On the same day the District Court refused to make certain findings of fact and conclusions of law requested by the defendants. The latter had asserted that these findings and conclusions were required to be made by the mandate of the Supreme Court. The District Court, 57 F.Supp. 636, held that it was governed by the mandate issued to it by our court which, it thought, did not require the findings and conclusions in question to be made at this time. The defendants thereupon applied to this court for the amendment of our mandate by adding thereto the further direction that all action directed by the mandate to be taken should be taken in conformity with the opinion of the Supreme Court.
The application must be denied. In so holding we assume, without deciding, that we have power to entertain the application even though it was made after the expiration of the term at which our mandate was issued. Compare Clarke v. Boysen, 8 Cir., 1921, 273 F. 923. We think that the direction which the defendants ask to have added to our mandate is wholly superfluous since it is clearly implicit in the mandate as it now stands.The conclusions of the Supreme Court, as expressed in its opinion, constitute the law of the case which, so far as they are applicable to any further proceedings to be taken in the case, must be followed by the District Court. Moreover, we think that the mandate as it stands already contains express directions to the District Court to do everything which the Supreme Court intended that we should direct the District Court to do.
The Supreme Court found upon the evidence previously submitted to this court in the form of affidavits that the plaintiff had not come into court with clean hands. It thereupon concluded that the defendants, by way of relief, were entitled to be "fully freed from further obligations under the judgments against them." This relief has been completely granted by the judgment entered by the District Court pursuant to our mandate.The other relief sought by the defendants was for an accounting and payment to them of costs incurred in these and former proceedings, of moneys paid by them to the plaintiff pursuant to the challenged judgments, and of damages sustained by them because of the plaintiff's unlawful use of its patent. The conclusion of the Supreme Court as to this latter relief was that whether it should be granted "must depend upon further proceedings in the District Court which entered the judgment of infringement." The last paragraph of its opinion, in which its directions to us were set out, accordingly required us to direct the District Court to "permit Shawkee and the others to bring such further proceedings as may be appropriate in accordance with their prayer for relief."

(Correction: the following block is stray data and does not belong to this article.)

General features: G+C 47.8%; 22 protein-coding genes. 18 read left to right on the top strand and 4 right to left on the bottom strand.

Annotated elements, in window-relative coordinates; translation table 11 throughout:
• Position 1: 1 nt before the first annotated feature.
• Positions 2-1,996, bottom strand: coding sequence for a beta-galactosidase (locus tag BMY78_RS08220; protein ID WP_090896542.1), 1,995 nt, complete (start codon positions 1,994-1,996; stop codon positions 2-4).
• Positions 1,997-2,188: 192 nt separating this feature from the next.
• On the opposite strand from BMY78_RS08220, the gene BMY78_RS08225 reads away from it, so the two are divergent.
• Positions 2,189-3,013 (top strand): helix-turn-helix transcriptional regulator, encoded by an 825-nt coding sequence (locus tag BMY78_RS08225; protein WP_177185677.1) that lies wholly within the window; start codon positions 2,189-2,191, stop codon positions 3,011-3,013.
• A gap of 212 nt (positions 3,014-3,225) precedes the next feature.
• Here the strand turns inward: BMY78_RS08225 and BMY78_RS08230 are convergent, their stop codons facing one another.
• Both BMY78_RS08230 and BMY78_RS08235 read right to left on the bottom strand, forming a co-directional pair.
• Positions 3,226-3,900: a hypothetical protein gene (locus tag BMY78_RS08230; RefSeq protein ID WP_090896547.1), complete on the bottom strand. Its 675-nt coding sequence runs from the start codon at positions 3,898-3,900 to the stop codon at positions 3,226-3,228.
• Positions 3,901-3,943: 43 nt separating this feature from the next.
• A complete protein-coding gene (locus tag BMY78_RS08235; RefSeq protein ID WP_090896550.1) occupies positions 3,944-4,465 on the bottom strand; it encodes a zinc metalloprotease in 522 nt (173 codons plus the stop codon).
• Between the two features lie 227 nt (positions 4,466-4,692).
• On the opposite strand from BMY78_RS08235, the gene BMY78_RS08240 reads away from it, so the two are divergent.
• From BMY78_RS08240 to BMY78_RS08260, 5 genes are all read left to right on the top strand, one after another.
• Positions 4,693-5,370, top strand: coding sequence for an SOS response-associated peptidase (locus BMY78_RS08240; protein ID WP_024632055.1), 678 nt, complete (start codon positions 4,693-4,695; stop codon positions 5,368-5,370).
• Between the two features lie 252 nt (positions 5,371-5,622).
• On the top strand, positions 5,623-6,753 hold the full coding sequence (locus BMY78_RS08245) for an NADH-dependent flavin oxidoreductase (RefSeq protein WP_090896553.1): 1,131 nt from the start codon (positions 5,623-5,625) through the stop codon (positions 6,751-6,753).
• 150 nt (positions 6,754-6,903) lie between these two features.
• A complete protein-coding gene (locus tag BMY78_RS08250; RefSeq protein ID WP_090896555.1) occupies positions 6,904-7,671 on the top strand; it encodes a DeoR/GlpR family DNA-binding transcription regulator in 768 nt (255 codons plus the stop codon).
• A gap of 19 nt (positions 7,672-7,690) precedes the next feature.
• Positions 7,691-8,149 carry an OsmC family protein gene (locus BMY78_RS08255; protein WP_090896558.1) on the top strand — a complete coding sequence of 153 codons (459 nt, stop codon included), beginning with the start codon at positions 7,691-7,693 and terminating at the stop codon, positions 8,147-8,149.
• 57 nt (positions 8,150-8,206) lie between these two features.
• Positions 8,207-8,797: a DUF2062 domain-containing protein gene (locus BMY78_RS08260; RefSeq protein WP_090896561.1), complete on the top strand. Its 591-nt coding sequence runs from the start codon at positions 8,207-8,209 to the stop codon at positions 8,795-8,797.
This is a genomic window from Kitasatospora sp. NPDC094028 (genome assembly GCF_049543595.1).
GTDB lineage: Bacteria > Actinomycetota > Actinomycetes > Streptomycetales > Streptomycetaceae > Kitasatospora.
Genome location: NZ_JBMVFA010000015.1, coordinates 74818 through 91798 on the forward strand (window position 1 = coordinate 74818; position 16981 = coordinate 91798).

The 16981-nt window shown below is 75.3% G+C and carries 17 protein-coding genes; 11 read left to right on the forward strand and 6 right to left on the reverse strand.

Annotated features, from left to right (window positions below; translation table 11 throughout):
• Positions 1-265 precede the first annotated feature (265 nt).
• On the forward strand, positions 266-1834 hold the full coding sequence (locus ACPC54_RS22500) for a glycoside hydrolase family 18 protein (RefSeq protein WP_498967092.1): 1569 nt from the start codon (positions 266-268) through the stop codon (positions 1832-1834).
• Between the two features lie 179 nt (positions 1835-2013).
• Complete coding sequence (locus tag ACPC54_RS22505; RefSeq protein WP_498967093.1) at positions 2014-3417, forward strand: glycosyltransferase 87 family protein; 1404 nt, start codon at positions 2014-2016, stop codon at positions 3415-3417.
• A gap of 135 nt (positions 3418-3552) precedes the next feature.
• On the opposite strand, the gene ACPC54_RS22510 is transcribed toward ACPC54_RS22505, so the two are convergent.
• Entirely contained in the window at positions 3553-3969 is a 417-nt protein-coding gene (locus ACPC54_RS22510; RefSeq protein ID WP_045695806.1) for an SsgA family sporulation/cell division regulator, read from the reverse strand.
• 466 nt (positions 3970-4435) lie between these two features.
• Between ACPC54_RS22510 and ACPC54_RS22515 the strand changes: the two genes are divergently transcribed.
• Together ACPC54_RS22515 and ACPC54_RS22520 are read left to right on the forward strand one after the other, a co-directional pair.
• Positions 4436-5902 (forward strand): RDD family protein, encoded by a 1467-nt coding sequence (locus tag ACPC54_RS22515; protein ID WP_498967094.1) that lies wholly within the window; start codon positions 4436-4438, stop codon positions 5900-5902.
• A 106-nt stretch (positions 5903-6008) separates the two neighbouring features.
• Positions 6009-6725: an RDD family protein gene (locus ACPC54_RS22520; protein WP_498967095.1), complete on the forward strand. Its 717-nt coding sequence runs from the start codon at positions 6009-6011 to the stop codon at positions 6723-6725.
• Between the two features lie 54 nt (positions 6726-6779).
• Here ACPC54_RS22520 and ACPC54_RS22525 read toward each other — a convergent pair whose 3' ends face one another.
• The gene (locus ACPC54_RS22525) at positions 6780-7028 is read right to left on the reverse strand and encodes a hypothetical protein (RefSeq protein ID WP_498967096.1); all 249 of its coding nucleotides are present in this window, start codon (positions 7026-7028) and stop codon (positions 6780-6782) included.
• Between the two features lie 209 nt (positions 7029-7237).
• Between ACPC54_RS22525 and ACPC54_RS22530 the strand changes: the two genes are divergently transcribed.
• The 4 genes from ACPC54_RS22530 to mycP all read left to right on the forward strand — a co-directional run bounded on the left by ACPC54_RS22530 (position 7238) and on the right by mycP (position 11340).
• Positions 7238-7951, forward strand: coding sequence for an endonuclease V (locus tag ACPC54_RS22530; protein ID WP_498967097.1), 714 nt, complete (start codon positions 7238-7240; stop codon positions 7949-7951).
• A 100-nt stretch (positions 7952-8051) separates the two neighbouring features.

Our mandate carried out this direction of the Supreme Court exactly and pursuant thereto the District Court on October 23, 1944, gave the defendants leave to amend the answer which they had previously filed. Thereupon the defendants filed an amendment to the answer with counterclaims setting out in detail the claims to which the Supreme Court's opinion referred and praying for suitable relief. A reply thereto has been filed by the plaintiff and the issue which the Supreme Court intended that the District Court should try is thus now ready for hearing.
The defendants argue that this does not give them the full relief to which the Supreme Court held they were entitled. They assert that they are also presently entitled to findings of fact by the District Court with respect to the fraud which the Supreme Court, upon the affidavits which it considered, found that the plaintiff had perpetrated. We think it is clear that what the defendants really want is a mandate from us directing the District Court to make such findings at once in advance of the submission to the court of any evidence upon which the findings might be based. We are satisfied that the Supreme Court did not intend us to direct such action, and if we were to do so we would violate traditional and well recognized concepts of due process of law.
A finding of fact is not the goal of the judicial process nor is it the relief which a court of justice accords a litigant. On the contrary, it is merely an intermediate step in the judicial process of deciding a controversy. Its office is to distill from the evidence which has been adduced at the trial of a disputed issue the pertinent facts which must be known by the court in order to enable it to determine and apply the relevant rules of law and thereupon to grant appropriate relief to the litigants.
Findings of facts are not to be made in vacuo but only in connection with an issue of fact which is before the court for adjudication and after the evidence bearing upon that issue has been received and considered by the fact finder. Compare Thomas v. Peyser, 73 App.D.C. 155, 118 F.2d 369, 374; Schad v. Twentieth Century-Fox Film Corporation, 3 Cir., 1943, 136 F.2d 991, 993. For us to direct the District Court, in advance of its having heard the plaintiff's defense to the defendants' pending counterclaims, to make the fact findings which they seek would be to compel the court to prejudge crucial fact question in the case, a procedure which is abhorrent to the concepts of fairness involved in due process of law.Moreover, it might well be discovered after the hearing that the findings so made without knowledge of the issues in the solution of which they were to be employed had been framed in such a way as to be quite inappropriate to meet the fact issues actually presented to the court for determination.
We, of course, do not say that the defendants may be compelled by the plaintiff to relitigate, upon the hearing of their counterclaims, any issues of fact which were actually litigated in this court and the Supreme Court and determined against the plaintiff by the judgment of the Supreme Court. Under the doctrine of res judicata it would seem clear that the plaintiff would be estopped from again litigating any such issues. Moreover, as has already been suggested, the District Court will be required to apply to the determination of the pending counterclaim as the law of the case all relevant conclusions of law with respect to the issues involved in the counterclaims which the Supreme Court reached as appears from its opinion. But it will be time enough for the District Court to consider these questions when the counterclaims are before it for hearing. Only in the light of the issues raised by the pleadings can an intelligent application of the relevant legal rules be made.
The application for amendment of mandate is denied.